If I have one overarching takeaway point in this talk, it’s this: there’s almost nothing new about the kind of online education that the word MOOC now describes. It’s been given a great deal of hype and publicity, but that aura of “innovation” poorly describes a technology—or set of technological practices, to be more precise—that is not that distinct from the longer story of online education, and which is designed to reinforce and re-establish the status quo, to make tenable a structure that is falling apart.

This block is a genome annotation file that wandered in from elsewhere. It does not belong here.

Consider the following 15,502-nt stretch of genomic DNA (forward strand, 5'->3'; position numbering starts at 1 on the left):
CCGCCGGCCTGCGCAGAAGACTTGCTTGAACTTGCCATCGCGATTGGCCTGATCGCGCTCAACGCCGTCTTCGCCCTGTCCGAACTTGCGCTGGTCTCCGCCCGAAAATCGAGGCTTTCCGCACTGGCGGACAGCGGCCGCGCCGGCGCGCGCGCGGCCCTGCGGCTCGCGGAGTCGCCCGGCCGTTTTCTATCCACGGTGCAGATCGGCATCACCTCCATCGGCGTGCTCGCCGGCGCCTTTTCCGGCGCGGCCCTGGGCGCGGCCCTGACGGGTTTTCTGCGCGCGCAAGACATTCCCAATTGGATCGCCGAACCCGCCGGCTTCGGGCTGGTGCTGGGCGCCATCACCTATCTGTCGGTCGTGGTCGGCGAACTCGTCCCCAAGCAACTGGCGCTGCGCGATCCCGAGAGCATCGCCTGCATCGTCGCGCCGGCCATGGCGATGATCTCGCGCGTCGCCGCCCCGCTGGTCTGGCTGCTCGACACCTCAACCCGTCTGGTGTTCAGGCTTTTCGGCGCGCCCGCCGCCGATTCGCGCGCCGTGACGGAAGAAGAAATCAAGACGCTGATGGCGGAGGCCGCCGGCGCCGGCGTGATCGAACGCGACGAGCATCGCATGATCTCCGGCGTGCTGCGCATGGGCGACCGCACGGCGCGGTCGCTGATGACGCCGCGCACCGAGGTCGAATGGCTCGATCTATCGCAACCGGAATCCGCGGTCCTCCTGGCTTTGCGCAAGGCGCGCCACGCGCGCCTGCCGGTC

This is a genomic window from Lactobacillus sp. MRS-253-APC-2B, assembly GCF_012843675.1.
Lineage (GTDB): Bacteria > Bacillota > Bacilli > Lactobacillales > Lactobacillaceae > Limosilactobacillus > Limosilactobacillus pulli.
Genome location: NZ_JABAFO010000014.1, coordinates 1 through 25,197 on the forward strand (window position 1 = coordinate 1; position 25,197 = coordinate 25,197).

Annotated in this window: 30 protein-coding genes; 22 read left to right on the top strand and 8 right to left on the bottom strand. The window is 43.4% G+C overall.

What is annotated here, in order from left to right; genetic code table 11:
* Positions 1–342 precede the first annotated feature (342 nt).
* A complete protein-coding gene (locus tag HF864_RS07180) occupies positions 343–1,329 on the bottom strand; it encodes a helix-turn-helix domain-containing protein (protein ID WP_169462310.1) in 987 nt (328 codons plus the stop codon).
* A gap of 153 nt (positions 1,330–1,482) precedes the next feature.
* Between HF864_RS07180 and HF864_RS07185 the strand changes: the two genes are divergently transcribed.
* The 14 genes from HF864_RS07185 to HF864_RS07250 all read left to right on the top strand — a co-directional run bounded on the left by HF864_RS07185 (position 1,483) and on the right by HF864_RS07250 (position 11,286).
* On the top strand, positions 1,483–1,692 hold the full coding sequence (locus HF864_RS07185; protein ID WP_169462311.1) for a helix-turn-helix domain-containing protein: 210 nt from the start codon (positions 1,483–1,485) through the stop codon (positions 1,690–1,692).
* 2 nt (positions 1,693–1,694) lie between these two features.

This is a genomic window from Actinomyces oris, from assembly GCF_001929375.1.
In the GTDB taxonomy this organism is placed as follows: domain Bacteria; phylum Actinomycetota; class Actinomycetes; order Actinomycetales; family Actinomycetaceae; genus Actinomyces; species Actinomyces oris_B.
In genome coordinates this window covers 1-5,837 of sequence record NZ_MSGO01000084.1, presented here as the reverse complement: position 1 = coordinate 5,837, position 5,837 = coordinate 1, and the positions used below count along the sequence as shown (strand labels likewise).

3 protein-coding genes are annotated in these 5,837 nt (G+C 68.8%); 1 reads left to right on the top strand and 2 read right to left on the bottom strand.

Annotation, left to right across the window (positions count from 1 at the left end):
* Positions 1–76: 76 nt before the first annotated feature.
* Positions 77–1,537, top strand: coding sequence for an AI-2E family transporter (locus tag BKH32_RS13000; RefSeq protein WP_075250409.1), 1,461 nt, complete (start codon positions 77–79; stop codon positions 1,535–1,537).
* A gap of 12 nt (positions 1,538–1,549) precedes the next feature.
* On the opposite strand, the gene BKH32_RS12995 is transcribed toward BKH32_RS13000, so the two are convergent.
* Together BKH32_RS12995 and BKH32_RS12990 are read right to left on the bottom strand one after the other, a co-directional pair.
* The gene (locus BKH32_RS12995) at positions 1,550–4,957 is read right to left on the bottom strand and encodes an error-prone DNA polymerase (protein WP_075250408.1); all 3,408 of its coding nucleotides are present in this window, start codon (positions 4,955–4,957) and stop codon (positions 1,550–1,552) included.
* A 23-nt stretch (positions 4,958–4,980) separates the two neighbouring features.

Which is exactly the issue I have with how “flipped classrooms” are being marketed. They represent little that’s really new in terms of pedagogy and practice, and they “reinforce and re-establish the status quo.” In both cases, we’re turning small tweaks into transformation for the sake of being able to say “Look! Look! Things have really changed this time!”
This, of course, only resonates if what you want is a different way of schooling for modern times instead of a “better” way of schooling for old outcomes.